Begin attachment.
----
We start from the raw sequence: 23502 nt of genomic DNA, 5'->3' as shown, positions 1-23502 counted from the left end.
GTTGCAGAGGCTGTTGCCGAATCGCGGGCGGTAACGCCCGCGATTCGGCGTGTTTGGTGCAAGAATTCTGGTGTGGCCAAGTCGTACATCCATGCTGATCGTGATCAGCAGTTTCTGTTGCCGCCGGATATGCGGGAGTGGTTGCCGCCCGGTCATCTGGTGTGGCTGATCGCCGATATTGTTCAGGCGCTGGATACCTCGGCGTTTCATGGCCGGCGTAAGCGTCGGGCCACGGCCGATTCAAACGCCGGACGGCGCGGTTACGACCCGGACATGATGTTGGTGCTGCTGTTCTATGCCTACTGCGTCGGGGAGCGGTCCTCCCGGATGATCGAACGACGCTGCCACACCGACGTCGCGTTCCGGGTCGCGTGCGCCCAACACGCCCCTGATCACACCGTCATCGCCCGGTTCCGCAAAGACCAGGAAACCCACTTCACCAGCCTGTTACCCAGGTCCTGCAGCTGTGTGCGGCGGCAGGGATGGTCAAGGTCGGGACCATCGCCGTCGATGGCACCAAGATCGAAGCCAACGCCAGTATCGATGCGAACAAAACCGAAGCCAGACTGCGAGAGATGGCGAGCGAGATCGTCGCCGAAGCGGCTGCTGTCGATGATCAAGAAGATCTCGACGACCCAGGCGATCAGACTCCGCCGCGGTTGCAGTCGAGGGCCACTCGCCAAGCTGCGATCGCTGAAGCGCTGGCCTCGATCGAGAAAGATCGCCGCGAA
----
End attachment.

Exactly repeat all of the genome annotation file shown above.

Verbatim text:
We start from the raw sequence: 23502 nt of genomic DNA, 5'->3' as shown, positions 1-23502 counted from the left end.
GTTGCAGAGGCTGTTGCCGAATCGCGGGCGGTAACGCCCGCGATTCGGCGTGTTTGGTGCAAGAATTCTGGTGTGGCCAAGTCGTACATCCATGCTGATCGTGATCAGCAGTTTCTGTTGCCGCCGGATATGCGGGAGTGGTTGCCGCCCGGTCATCTGGTGTGGCTGATCGCCGATATTGTTCAGGCGCTGGATACCTCGGCGTTTCATGGCCGGCGTAAGCGTCGGGCCACGGCCGATTCAAACGCCGGACGGCGCGGTTACGACCCGGACATGATGTTGGTGCTGCTGTTCTATGCCTACTGCGTCGGGGAGCGGTCCTCCCGGATGATCGAACGACGCTGCCACACCGACGTCGCGTTCCGGGTCGCGTGCGCCCAACACGCCCCTGATCACACCGTCATCGCCCGGTTCCGCAAAGACCAGGAAACCCACTTCACCAGCCTGTTACCCAGGTCCTGCAGCTGTGTGCGGCGGCAGGGATGGTCAAGGTCGGGACCATCGCCGTCGATGGCACCAAGATCGAAGCCAACGCCAGTATCGATGCGAACAAAACCGAAGCCAGACTGCGAGAGATGGCGAGCGAGATCGTCGCCGAAGCGGCTGCTGTCGATGATCAAGAAGATCTCGACGACCCAGGCGATCAGACTCCGCCGCGGTTGCAGTCGAGGGCCACTCGCCAAGCTGCGATCGCTGAAGCGCTGGCCTCGATCGAGAAAGATCGCCGCGAA